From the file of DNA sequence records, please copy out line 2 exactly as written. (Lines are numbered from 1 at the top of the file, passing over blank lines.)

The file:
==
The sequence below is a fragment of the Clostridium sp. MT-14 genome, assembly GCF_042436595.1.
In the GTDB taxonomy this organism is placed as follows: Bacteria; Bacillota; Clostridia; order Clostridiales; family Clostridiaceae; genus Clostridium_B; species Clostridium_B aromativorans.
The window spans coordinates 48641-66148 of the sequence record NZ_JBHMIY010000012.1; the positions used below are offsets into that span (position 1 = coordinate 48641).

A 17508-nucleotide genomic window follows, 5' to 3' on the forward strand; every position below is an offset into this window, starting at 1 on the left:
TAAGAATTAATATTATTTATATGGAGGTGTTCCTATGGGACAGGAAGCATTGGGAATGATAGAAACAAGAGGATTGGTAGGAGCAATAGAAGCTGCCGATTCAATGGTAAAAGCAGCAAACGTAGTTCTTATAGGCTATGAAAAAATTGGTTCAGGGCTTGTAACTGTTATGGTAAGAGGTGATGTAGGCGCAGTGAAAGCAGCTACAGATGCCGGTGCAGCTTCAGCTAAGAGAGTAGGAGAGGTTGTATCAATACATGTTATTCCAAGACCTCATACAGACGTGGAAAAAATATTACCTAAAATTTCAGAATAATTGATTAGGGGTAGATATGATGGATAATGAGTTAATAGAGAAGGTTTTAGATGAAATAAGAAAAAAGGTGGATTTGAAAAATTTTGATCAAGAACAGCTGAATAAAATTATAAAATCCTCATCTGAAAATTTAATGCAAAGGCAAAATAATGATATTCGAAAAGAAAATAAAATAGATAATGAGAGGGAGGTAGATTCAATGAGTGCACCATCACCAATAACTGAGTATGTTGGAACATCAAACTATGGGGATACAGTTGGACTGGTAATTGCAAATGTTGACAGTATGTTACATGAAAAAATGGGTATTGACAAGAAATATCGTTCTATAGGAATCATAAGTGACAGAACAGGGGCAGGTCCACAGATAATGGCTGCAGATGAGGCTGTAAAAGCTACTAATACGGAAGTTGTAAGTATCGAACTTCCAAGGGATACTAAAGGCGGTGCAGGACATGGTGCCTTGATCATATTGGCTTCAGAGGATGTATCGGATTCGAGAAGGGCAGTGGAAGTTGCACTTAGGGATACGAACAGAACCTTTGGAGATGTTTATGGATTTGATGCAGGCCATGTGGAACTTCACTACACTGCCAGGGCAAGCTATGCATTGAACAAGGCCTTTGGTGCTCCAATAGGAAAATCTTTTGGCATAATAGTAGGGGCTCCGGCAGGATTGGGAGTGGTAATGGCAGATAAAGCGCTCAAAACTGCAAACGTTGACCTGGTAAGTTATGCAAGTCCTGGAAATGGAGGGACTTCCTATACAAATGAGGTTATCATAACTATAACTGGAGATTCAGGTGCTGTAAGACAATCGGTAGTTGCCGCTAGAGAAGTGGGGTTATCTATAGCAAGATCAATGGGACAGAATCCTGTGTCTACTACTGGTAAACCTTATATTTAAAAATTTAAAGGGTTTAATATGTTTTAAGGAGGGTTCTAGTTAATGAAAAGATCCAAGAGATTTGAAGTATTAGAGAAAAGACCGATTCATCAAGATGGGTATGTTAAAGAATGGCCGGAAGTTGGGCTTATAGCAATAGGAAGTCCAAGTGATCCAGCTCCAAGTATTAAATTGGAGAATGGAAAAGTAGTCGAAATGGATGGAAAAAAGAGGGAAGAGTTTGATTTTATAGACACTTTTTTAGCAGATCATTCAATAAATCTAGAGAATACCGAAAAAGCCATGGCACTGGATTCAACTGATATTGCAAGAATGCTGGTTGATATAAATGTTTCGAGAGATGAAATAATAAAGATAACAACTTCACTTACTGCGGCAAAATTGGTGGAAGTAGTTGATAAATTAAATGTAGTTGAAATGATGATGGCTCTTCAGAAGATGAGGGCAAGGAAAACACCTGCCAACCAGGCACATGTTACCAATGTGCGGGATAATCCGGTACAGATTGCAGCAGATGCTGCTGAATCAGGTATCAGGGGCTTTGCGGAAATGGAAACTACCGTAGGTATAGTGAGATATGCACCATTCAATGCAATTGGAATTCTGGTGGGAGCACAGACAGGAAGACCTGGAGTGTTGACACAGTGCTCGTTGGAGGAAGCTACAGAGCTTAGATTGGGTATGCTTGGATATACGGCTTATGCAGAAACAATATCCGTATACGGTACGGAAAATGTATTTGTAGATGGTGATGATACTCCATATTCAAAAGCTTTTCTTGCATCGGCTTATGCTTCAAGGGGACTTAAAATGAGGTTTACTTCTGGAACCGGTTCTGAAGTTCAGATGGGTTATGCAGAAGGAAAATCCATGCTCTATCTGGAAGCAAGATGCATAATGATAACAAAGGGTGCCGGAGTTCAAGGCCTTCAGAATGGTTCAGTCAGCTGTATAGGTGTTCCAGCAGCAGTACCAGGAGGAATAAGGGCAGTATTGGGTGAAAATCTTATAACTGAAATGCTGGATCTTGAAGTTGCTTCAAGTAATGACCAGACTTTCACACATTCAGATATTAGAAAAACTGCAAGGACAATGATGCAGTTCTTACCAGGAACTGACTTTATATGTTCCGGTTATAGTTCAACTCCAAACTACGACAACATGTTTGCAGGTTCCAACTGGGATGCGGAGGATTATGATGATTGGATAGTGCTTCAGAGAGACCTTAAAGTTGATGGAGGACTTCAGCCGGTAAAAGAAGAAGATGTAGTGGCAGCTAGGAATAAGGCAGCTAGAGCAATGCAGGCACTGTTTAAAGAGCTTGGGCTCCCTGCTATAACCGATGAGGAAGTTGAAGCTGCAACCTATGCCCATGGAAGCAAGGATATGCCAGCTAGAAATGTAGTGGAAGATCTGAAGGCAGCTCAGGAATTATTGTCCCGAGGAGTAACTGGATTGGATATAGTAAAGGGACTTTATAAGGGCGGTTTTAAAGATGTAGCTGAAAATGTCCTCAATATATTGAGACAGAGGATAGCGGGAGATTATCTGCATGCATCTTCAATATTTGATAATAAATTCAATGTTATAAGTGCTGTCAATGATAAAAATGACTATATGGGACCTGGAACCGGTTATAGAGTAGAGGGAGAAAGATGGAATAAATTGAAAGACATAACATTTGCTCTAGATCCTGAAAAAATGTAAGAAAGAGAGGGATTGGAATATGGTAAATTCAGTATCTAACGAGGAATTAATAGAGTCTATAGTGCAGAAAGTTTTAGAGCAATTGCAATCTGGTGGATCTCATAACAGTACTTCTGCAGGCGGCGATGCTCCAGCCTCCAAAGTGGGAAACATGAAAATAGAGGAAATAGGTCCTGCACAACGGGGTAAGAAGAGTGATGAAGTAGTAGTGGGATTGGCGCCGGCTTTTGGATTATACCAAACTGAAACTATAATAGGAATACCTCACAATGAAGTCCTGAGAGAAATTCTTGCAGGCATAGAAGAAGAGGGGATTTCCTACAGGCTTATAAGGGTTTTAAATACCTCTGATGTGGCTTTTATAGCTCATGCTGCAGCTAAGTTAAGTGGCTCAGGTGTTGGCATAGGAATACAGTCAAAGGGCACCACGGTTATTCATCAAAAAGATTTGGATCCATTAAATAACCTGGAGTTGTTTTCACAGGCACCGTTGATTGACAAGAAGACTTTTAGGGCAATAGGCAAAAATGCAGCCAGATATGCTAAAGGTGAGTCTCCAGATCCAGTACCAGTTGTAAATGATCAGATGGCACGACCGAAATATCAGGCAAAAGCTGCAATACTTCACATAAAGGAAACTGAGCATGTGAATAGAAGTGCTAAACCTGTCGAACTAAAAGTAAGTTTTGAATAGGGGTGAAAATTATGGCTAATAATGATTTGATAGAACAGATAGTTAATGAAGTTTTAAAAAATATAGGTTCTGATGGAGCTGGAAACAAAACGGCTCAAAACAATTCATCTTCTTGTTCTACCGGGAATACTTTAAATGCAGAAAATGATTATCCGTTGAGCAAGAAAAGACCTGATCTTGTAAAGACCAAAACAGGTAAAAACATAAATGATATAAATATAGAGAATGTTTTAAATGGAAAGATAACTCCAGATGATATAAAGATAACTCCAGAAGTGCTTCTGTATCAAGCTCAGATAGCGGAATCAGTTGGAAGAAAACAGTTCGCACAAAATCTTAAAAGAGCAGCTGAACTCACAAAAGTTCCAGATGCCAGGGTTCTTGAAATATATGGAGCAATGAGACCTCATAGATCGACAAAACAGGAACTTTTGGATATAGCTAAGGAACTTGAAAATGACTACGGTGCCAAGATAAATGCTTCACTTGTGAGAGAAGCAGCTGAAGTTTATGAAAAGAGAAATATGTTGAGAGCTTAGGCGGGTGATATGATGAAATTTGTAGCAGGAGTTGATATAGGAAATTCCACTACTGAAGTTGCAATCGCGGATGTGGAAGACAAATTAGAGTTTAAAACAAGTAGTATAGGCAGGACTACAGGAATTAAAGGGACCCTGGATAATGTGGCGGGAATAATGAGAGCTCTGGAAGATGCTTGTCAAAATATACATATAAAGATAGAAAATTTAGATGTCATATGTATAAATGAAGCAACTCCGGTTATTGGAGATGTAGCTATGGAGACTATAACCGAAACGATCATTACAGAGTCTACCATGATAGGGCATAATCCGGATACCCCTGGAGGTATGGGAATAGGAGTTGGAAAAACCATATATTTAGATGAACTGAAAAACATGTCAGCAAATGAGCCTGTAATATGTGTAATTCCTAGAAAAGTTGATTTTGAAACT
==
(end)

In the GTDB taxonomy this organism is placed as follows: Bacteria; Bacillota; Clostridia; order Clostridiales; family Clostridiaceae; genus Clostridium_B; species Clostridium_B aromativorans.